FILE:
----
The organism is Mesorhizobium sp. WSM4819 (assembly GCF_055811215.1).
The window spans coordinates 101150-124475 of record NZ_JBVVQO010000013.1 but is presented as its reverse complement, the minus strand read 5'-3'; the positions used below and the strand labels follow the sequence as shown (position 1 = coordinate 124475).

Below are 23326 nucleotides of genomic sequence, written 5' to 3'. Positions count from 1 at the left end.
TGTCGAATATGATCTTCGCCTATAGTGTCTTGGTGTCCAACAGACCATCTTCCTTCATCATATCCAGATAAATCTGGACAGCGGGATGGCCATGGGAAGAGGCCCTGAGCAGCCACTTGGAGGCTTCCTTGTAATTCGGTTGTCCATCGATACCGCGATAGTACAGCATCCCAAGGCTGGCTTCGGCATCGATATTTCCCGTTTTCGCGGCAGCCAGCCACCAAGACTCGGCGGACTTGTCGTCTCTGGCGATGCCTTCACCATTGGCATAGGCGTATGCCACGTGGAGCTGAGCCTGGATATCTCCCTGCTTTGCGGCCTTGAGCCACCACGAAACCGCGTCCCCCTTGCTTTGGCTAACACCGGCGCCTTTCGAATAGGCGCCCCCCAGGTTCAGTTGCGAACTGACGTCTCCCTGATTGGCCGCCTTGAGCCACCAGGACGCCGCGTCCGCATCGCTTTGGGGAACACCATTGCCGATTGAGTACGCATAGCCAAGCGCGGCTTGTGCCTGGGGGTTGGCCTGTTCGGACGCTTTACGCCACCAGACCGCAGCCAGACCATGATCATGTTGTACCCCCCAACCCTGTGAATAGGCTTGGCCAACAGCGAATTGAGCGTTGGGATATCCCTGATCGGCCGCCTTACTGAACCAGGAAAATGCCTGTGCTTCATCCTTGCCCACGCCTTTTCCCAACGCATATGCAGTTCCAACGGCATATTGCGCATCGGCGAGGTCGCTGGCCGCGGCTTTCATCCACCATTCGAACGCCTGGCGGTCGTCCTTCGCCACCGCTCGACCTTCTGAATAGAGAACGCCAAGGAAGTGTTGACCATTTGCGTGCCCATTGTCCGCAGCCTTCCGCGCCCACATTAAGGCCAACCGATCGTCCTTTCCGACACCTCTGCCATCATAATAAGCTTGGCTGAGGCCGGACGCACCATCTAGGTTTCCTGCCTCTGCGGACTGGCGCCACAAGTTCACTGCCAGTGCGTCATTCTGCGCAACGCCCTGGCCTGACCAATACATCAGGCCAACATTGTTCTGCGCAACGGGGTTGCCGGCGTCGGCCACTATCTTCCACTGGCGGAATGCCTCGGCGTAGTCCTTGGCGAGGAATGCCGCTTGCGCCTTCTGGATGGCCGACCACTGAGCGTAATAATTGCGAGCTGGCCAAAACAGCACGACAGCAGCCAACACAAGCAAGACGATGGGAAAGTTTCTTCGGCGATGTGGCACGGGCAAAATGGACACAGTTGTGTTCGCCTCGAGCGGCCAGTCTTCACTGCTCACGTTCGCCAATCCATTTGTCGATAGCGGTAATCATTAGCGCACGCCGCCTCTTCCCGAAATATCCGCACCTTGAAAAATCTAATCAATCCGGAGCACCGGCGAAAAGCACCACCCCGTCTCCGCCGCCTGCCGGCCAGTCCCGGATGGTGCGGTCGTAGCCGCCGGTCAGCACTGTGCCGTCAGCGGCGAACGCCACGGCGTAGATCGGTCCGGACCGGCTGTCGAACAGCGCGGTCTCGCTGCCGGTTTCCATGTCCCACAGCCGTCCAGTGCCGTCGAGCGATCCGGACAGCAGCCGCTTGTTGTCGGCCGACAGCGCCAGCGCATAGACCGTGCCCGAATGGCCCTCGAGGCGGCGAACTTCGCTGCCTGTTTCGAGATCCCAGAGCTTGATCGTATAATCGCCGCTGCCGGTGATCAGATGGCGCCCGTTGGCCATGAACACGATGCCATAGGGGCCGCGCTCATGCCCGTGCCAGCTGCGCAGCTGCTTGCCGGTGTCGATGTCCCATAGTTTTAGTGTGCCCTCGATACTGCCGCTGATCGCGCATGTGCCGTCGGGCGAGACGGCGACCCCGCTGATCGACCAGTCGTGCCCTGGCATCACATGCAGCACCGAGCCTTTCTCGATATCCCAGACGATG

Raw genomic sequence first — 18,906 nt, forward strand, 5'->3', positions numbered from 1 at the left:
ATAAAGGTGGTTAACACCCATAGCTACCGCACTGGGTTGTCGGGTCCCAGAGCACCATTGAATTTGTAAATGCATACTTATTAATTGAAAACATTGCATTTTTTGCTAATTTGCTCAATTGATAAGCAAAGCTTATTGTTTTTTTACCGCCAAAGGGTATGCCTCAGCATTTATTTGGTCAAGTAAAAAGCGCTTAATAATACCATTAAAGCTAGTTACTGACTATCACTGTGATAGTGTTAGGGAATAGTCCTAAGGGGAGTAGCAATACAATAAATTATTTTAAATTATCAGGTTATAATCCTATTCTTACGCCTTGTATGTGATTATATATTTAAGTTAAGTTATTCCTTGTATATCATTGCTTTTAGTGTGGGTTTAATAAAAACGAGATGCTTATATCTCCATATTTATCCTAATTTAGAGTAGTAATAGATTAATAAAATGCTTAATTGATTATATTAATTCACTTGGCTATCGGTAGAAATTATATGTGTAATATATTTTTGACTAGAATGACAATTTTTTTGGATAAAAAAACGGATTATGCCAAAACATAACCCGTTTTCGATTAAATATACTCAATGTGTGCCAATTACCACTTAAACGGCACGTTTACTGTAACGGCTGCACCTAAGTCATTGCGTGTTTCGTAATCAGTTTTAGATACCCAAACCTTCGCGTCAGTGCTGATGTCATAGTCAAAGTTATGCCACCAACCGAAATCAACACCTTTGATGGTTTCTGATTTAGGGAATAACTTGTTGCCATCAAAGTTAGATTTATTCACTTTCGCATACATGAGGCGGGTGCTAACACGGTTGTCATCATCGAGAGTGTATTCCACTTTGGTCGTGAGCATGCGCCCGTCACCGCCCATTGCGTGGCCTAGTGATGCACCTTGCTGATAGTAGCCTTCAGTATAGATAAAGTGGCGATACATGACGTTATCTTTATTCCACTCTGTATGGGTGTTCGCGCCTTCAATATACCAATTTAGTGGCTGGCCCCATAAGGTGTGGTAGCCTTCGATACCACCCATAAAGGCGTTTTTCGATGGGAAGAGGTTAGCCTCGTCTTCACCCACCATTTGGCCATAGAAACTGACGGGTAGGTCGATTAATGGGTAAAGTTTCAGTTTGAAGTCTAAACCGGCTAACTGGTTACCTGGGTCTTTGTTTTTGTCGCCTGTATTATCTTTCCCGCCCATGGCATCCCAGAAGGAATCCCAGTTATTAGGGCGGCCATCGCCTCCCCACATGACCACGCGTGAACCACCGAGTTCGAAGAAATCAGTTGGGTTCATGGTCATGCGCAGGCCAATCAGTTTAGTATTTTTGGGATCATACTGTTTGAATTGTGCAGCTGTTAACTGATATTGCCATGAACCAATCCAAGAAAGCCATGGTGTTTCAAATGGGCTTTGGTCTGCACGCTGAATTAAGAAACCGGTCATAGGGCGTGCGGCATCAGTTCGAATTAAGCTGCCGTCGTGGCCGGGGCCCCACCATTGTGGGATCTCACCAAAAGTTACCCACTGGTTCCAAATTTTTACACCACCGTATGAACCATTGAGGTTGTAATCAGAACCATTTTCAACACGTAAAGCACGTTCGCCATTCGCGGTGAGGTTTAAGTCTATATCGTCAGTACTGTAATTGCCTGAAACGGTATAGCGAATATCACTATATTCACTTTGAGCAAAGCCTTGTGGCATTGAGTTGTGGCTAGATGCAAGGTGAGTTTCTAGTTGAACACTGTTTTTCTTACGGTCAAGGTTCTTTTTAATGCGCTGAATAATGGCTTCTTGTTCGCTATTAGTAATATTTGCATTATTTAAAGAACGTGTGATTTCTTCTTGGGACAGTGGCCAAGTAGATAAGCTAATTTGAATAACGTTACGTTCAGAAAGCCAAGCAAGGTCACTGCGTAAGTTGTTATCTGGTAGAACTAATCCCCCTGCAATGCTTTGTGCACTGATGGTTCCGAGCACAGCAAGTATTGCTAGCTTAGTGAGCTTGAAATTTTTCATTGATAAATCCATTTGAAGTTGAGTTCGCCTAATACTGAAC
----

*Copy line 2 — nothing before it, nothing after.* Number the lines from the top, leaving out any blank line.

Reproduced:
The window spans coordinates 101150-124475 of record NZ_JBVVQO010000013.1 but is presented as its reverse complement, the minus strand read 5'-3'; the positions used below and the strand labels follow the sequence as shown (position 1 = coordinate 124475).